I returned to Westminster, after the dreaded news, from our home at Upton Cressett in Shropshire, having this morning tolled our Hanover bell, struck in 1701 to respect the Act of Succession. I struck it 96 times in respectful memory of Her Majesty. Farewell our longest, and most loved and devoted sovereign in the history of our country and of the Crown in Parliament. She loved her people, and they loved her, as did my constituents in Stone, for whom I speak. They showed that in those heady days of her 70th jubilee, which they joyfully celebrated with her, never forgetting the profound loss of her dearly loved husband, Prince Philip, only a few months before.
As the Queen requested, God helped her to keep her vow of service, which she made on her accession to the throne in February 1952. Born as I was on 10 May 1940—the very day that Churchill became Prime Minister—I vividly recall that moment in February 1952, at the age of 11, when the headmaster declaimed to us: “The King is dead. God save the Queen.” I watched her coronation with wonder on a small television screen in black and white on 2 June 1953, just as Hillary climbed Everest and we won the Ashes—it was a triple whammy because of the coronation itself.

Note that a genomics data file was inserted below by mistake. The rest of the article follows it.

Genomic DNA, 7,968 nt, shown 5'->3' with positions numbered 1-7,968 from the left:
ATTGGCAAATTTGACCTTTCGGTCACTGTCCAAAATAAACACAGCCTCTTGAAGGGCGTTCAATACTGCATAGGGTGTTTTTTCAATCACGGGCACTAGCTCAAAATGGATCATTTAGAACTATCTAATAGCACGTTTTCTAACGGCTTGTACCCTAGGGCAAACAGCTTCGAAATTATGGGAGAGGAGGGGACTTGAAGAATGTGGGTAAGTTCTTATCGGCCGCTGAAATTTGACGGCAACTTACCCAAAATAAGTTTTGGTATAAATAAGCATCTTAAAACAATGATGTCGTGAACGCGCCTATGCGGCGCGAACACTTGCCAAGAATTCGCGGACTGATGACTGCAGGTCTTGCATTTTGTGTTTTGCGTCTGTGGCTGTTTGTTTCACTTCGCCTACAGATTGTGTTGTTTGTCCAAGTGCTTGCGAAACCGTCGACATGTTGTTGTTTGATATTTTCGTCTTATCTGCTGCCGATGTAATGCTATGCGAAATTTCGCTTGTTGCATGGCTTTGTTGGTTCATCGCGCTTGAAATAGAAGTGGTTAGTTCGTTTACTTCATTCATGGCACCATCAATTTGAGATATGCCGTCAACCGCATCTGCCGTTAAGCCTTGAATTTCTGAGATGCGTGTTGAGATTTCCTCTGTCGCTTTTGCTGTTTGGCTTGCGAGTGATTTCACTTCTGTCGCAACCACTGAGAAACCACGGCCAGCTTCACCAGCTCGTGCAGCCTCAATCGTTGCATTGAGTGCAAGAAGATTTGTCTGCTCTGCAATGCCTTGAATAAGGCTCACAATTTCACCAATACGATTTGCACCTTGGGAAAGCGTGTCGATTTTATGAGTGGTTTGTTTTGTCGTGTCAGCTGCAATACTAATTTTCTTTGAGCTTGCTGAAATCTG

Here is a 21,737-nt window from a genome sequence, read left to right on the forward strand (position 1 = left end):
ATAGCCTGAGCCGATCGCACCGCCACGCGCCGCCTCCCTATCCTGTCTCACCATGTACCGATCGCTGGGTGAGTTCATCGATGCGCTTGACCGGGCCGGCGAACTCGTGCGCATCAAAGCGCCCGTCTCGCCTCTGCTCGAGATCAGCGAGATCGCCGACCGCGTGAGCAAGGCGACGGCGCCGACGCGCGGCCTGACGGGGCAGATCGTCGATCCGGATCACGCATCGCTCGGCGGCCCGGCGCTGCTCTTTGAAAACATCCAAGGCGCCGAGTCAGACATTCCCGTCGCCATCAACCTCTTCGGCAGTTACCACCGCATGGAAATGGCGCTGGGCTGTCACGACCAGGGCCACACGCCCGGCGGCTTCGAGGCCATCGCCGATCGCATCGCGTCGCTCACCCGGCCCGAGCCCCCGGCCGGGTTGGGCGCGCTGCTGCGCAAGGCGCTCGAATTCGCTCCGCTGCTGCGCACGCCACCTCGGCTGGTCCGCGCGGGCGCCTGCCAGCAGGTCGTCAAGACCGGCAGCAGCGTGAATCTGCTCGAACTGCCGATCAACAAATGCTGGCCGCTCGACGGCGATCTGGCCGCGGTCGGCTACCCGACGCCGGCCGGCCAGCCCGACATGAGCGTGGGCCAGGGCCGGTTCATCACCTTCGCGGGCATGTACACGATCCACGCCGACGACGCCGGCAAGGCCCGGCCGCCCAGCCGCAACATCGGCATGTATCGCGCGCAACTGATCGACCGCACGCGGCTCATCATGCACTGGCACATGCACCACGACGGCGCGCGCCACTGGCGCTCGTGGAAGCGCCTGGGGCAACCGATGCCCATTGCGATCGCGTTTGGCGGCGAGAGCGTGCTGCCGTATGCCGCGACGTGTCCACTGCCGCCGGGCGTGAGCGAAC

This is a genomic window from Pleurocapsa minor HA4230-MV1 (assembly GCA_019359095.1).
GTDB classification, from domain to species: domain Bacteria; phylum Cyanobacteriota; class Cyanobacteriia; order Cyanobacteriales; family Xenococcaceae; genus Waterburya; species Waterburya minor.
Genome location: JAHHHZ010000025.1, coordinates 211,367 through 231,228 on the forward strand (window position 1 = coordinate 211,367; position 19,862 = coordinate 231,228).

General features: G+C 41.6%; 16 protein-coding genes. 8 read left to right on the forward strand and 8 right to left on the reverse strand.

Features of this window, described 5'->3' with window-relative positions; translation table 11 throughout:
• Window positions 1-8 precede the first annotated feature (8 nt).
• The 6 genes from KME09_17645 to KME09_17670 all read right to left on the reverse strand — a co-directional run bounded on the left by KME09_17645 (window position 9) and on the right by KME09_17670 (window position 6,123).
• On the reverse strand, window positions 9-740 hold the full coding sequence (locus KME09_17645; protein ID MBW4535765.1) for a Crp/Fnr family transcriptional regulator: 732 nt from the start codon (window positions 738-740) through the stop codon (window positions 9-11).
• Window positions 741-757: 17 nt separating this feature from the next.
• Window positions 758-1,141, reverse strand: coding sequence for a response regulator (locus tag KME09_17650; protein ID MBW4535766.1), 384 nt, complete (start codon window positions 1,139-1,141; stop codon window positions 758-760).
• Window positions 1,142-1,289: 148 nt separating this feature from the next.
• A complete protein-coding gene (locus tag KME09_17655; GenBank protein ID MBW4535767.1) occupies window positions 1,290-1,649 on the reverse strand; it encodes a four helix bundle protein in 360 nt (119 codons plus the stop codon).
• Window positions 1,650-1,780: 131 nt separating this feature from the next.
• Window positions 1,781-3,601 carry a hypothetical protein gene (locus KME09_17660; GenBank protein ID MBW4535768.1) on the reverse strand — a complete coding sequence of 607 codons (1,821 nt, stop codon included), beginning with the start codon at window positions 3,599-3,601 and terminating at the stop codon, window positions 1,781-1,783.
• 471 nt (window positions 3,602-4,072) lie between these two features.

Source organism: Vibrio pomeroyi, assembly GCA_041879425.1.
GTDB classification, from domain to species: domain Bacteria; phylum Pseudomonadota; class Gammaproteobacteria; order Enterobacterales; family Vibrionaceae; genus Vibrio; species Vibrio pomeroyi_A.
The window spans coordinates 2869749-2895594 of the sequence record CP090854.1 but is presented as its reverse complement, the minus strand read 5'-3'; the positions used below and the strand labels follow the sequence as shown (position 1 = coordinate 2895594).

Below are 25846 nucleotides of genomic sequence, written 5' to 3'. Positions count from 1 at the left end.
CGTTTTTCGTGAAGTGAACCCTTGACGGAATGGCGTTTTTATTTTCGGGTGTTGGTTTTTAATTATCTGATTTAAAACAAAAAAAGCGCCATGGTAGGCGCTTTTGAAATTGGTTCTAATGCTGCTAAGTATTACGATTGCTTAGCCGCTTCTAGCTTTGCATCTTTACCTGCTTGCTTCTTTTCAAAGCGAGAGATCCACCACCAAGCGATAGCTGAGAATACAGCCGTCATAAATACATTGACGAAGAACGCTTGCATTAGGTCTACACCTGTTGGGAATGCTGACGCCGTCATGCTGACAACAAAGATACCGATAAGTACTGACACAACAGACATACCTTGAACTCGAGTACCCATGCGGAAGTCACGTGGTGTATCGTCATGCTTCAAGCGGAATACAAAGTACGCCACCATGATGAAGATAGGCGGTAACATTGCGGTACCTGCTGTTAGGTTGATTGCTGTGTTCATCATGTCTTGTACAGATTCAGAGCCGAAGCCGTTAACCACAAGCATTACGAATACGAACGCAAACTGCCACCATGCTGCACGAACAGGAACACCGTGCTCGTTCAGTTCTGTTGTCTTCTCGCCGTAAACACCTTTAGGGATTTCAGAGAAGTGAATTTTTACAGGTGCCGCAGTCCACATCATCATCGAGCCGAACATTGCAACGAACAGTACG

The Queen was graceful in her majesty and, in equal parts, she was selfless; she had Christian faith and integrity; she was constant; she was wise; she had an extraordinary, spontaneous beauty; and she had the kindest and most expressive eyes, and a gentle and humorous smile. I was honoured and privileged to meet her and to speak with her several times. What she said to this lowly Back Bencher was more poignant than I deserved. “We read you in Hansard”, she said once. “Your Majesty”, I replied, “I am very surprised: very few do—particularly on the issue of Europe.” She thought that was very amusing.
I was proud to be knighted by the Queen herself at Windsor, one of the greatest honours of my life. She was the mother of our nation and of the Commonwealth. She was a supreme diplomat for our country and, as many have said, in Ireland also. She lived in the hearts of her subjects, who will always remember her. For them, she will never die. All our prayers are with the whole royal family. Mother, grandmother, great-grandmother, may she rest in peace. God save the King.